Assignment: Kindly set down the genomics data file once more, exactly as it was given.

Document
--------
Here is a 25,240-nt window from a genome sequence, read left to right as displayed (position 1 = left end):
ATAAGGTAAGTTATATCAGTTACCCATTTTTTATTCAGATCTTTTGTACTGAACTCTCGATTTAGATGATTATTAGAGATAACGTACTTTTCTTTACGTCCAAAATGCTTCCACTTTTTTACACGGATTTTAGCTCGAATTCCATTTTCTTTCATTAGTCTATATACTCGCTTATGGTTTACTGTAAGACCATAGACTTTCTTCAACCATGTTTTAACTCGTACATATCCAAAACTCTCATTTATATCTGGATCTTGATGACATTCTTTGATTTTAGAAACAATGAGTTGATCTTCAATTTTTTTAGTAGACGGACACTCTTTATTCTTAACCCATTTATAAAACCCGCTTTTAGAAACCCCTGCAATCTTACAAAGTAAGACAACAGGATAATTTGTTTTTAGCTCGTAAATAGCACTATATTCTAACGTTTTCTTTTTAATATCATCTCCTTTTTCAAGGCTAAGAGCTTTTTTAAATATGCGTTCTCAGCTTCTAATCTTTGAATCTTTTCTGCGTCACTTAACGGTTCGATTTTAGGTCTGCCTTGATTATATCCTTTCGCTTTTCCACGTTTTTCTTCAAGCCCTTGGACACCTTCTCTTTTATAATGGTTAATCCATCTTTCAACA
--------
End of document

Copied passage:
Here is a 25,240-nt window from a genome sequence, read left to right as displayed (position 1 = left end):
ATAAGGTAAGTTATATCAGTTACCCATTTTTTATTCAGATCTTTTGTACTGAACTCTCGATTTAGATGATTATTAGAGATAACGTACTTTTCTTTACGTCCAAAATGCTTCCACTTTTTTACACGGATTTTAGCTCGAATTCCATTTTCTTTCATTAGTCTATATACTCGCTTATGGTTTACTGTAAGACCATAGACTTTCTTCAACCATGTTTTAACTCGTACATATCCAAAACTCTCATTTATATCTGGATCTTGATGACATTCTTTGATTTTAGAAACAATGAGTTGATCTTCAATTTTTTTAGTAGACGGACACTCTTTATTCTTAACCCATTTATAAAACCCGCTTTTAGAAACCCCTGCAATCTTACAAAGTAAGACAACAGGATAATTTGTTTTTAGCTCGTAAATAGCACTATATTCTAACGTTTTCTTTTTAATATCATCTCCTTTTTCAAGGCTAAGAGCTTTTTTAAATATGCGTTCTCAGCTTCTAATCTTTGAATCTTTTCTGCGTCACTTAACGGTTCGATTTTAGGTCTGCCTTGATTATATCCTTTCGCTTTTCCACGTTTTTCTTCAAGCCCTTGGACACCTTCTCTTTTATAATGGTTAATCCATCTTTCAACA